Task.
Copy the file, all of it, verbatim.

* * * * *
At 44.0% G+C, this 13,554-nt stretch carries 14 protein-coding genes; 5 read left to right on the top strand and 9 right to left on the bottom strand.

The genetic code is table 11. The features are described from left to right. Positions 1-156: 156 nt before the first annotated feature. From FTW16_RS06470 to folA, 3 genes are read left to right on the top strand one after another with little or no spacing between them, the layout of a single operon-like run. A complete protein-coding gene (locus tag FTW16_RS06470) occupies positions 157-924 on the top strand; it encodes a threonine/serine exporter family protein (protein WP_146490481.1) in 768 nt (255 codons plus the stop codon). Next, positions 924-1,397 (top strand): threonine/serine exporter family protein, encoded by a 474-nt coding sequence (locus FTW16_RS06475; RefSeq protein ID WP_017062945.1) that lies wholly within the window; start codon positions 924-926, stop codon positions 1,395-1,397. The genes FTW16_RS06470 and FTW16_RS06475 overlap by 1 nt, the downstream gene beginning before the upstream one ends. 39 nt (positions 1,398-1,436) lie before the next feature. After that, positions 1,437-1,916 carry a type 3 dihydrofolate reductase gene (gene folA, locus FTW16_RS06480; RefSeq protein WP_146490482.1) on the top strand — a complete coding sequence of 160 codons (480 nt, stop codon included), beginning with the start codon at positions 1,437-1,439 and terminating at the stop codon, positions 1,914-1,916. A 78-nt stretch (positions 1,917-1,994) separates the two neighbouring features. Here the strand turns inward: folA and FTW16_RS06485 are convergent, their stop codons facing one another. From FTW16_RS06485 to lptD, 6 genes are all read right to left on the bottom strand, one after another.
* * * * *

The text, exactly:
At 44.0% G+C, this 13,554-nt stretch carries 14 protein-coding genes; 5 read left to right on the top strand and 9 right to left on the bottom strand.

The genetic code is table 11. The features are described from left to right. Positions 1-156: 156 nt before the first annotated feature. From FTW16_RS06470 to folA, 3 genes are read left to right on the top strand one after another with little or no spacing between them, the layout of a single operon-like run. A complete protein-coding gene (locus tag FTW16_RS06470) occupies positions 157-924 on the top strand; it encodes a threonine/serine exporter family protein (protein WP_146490481.1) in 768 nt (255 codons plus the stop codon). Next, positions 924-1,397 (top strand): threonine/serine exporter family protein, encoded by a 474-nt coding sequence (locus FTW16_RS06475; RefSeq protein ID WP_017062945.1) that lies wholly within the window; start codon positions 924-926, stop codon positions 1,395-1,397. The genes FTW16_RS06470 and FTW16_RS06475 overlap by 1 nt, the downstream gene beginning before the upstream one ends. 39 nt (positions 1,398-1,436) lie before the next feature. After that, positions 1,437-1,916 carry a type 3 dihydrofolate reductase gene (gene folA, locus FTW16_RS06480; RefSeq protein WP_146490482.1) on the top strand — a complete coding sequence of 160 codons (480 nt, stop codon included), beginning with the start codon at positions 1,437-1,439 and terminating at the stop codon, positions 1,914-1,916. A 78-nt stretch (positions 1,917-1,994) separates the two neighbouring features. Here the strand turns inward: folA and FTW16_RS06485 are convergent, their stop codons facing one another. From FTW16_RS06485 to lptD, 6 genes are all read right to left on the bottom strand, one after another.